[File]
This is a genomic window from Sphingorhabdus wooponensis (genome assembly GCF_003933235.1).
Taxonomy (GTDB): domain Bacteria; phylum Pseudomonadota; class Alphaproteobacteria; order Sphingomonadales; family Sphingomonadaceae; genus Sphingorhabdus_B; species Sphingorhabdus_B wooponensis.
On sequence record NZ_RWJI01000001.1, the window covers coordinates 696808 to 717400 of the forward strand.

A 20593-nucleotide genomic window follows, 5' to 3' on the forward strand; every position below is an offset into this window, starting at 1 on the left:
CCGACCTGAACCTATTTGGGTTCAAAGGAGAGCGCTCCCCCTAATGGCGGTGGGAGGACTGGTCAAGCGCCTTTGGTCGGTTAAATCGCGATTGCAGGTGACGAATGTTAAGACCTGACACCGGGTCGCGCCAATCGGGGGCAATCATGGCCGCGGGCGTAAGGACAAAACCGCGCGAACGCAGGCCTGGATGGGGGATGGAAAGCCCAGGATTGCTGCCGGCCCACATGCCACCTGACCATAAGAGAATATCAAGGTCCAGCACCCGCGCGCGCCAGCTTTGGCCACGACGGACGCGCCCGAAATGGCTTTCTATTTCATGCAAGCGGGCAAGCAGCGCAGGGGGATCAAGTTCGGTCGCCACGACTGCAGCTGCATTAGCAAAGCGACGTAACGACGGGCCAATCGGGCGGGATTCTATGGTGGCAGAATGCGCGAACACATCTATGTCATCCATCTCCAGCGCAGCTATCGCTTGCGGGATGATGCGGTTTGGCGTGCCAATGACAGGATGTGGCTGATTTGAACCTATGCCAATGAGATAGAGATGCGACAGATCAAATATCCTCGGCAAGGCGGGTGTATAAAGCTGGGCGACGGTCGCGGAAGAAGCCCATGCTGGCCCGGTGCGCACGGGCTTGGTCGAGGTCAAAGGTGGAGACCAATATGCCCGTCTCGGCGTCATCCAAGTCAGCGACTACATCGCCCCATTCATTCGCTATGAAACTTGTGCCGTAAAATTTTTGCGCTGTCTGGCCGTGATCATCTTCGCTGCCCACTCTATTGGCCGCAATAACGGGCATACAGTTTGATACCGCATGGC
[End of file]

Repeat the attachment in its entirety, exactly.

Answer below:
This is a genomic window from Sphingorhabdus wooponensis (genome assembly GCF_003933235.1).
Taxonomy (GTDB): domain Bacteria; phylum Pseudomonadota; class Alphaproteobacteria; order Sphingomonadales; family Sphingomonadaceae; genus Sphingorhabdus_B; species Sphingorhabdus_B wooponensis.
On sequence record NZ_RWJI01000001.1, the window covers coordinates 696808 to 717400 of the forward strand.

A 20593-nucleotide genomic window follows, 5' to 3' on the forward strand; every position below is an offset into this window, starting at 1 on the left:
CCGACCTGAACCTATTTGGGTTCAAAGGAGAGCGCTCCCCCTAATGGCGGTGGGAGGACTGGTCAAGCGCCTTTGGTCGGTTAAATCGCGATTGCAGGTGACGAATGTTAAGACCTGACACCGGGTCGCGCCAATCGGGGGCAATCATGGCCGCGGGCGTAAGGACAAAACCGCGCGAACGCAGGCCTGGATGGGGGATGGAAAGCCCAGGATTGCTGCCGGCCCACATGCCACCTGACCATAAGAGAATATCAAGGTCCAGCACCCGCGCGCGCCAGCTTTGGCCACGACGGACGCGCCCGAAATGGCTTTCTATTTCATGCAAGCGGGCAAGCAGCGCAGGGGGATCAAGTTCGGTCGCCACGACTGCAGCTGCATTAGCAAAGCGACGTAACGACGGGCCAATCGGGCGGGATTCTATGGTGGCAGAATGCGCGAACACATCTATGTCATCCATCTCCAGCGCAGCTATCGCTTGCGGGATGATGCGGTTTGGCGTGCCAATGACAGGATGTGGCTGATTTGAACCTATGCCAATGAGATAGAGATGCGACAGATCAAATATCCTCGGCAAGGCGGGTGTATAAAGCTGGGCGACGGTCGCGGAAGAAGCCCATGCTGGCCCGGTGCGCACGGGCTTGGTCGAGGTCAAAGGTGGAGACCAATATGCCCGTCTCGGCGTCATCCAAGTCAGCGACTACATCGCCCCATTCATTCGCTATGAAACTTGTGCCGTAAAATTTTTGCGCTGTCTGGCCGTGATCATCTTCGCTGCCCACTCTATTGGCCGCAATAACGGGCATACAGTTTGATACCGCATGGC